Tuesday, October 26, 2021

The long trek for water in Kedah interior

In Baling, a rural district in Kedah bordering Perak and Thailand, pipe water is patchy at best, and many residents are forced to depend on rivers for their water supply.

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Water woes are nothing new for many who live there, like Rahimah Yaakub, who carefully descends a makeshift stairway leading to the shallow river behind her house in order to collect some water.

With no steady water supply in her village, Mak Sue from Kampung Bukit Sebelah also heads to the river in order to wash her clothes.

Once she finishes her laundry, she heads back to her house with her wet clothes in one pail and some water in another.

The alternative to hauling river water in buckets is to set up a pipeline which, with the help of a machine, carries water to individual homes in the village.

Shafie Saad, 74, checks the area around his pipeline after realigning it to reach across the dried-up banks and to the water beyond.

In addition to carrying much-needed water to their homes, these pipelines keep the villagers’ vegetable gardens green and thriving.

Even pots and dishes must sometimes be carried to the river for washing as water supply to the villages in Baling is unreliable.

But the villagers cannot always depend on the rivers for water as logging activities in the district often cause pollution. They also damage the forest ecosystem, causing streams to dry up when disturbed earth is carried to the rivers during the rainy season.

The lack of stable water supply also causes problems for shops such as Warung Kak Pah in Kampung Iboi. Here, food sellers complain of daily water cuts from 2pm until midnight.

Zaini Harun, who works at Warung Kak Pah, must scramble to ensure enough water is on hand just to wash her plates.

Every house in Kampung Iboi has two taps: one from state water utility company Syarikat Air Darul Aman and the other from the local committee which manages the villagers’ own pipelines from a former hydrolics dam owned by Tenaga Nasional Bhd.

Sometimes, the local pipelines are damaged. Mokhtar Mohd Piah, 57, carries a roll of rubber hose to mend some of the problem spots in Kampung Iboi.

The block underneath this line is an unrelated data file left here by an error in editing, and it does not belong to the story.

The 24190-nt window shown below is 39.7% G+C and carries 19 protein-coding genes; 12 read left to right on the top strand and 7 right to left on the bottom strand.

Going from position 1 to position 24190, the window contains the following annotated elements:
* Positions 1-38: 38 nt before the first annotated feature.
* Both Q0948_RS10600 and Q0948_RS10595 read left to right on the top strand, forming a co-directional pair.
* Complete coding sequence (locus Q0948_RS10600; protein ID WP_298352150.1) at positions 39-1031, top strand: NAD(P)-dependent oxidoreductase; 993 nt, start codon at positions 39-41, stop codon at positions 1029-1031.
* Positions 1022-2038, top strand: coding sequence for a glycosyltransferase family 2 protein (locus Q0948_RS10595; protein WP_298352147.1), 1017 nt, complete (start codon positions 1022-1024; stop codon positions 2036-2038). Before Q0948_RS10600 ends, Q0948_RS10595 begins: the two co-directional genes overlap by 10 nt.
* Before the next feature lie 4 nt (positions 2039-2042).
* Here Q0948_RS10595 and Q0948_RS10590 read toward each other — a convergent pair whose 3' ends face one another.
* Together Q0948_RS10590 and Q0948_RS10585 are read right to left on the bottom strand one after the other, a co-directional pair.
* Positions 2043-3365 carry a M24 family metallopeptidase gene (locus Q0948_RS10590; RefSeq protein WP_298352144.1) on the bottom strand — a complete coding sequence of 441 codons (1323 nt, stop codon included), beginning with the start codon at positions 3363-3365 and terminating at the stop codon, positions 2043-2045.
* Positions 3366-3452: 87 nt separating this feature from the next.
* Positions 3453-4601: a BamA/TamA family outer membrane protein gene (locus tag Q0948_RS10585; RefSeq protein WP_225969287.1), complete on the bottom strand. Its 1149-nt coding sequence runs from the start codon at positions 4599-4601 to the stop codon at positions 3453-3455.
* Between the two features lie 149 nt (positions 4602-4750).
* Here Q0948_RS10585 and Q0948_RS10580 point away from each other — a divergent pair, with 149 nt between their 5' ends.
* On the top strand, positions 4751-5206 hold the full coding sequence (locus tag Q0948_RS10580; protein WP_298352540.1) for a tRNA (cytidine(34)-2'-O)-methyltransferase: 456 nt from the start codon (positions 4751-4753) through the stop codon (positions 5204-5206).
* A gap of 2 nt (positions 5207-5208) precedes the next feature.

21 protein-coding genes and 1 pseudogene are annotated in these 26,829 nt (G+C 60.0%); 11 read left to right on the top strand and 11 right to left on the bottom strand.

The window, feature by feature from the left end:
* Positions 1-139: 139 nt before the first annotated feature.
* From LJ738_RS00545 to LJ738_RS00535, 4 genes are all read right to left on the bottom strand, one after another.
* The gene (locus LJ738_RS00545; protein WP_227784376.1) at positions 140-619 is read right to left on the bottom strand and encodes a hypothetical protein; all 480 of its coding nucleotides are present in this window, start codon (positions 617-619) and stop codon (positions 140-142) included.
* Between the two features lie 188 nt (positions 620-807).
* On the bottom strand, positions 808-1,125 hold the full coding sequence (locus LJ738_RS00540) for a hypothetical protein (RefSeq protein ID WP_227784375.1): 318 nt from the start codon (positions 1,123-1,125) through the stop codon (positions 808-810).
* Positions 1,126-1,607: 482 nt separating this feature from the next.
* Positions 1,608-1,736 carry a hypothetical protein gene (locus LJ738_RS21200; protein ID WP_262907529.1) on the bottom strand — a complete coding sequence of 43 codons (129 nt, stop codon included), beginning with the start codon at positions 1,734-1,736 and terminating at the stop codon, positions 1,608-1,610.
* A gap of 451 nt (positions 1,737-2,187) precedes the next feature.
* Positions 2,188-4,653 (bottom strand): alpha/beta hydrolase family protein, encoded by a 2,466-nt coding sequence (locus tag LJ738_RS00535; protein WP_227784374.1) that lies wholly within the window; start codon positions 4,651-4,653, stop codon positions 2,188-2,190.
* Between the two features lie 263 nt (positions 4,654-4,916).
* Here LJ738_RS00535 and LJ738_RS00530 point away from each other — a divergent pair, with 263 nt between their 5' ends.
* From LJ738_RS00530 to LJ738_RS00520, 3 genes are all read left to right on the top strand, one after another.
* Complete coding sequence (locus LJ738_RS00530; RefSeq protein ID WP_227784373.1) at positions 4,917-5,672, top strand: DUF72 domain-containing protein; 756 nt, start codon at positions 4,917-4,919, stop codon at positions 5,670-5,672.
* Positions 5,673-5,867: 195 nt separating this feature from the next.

He then gets to work fixing any spoilt pipes or water pumps.

Members of the local water committee make regular trips through the forest to clean the former dam from which villagers get their water. Each trip takes about 20 minutes by motorcycle, and is far from an easy ride.

When they get there, they buckle down for some hard work. They make these trips twice a week in order to ensure that their village receives as clean a supply of water as possible.

They clean out any leaves floating on the water before releasing the collected water.

Often this involves wading to the water catchment point to ensure that their makeshift filter is not clogged up by leaves or branches.

They also make sure that the waterway from the river to the dam is clear.

It’s also important to check the main pipes at the water storage shed about 1km away from the dam itself.

Villagers in Baling also face a myriad of other problems brought on by illegal exploration activities, which threaten even their limestone hills.

Dust from the explosives used to tunnel through the hills can be blown over a 3km radius, putting the health of many villagers at stake and polluting the rivers on which they depend for water.

Villagers at Padang Che Mas, near Gunung Pulai, are worried about a new quarry project which they say was approved despite the area being gazetted as a forest reserve.

Two of them walk past the equipment they say is used to drill holes through the limestone hills in which explosives are placed.

They survey the damage done to the hills above their village.

Some of the holes drilled into the hills are nearly wide enough for a man to fit through.

They are worried about their forest, which they fear will not survive the onslaught of development.

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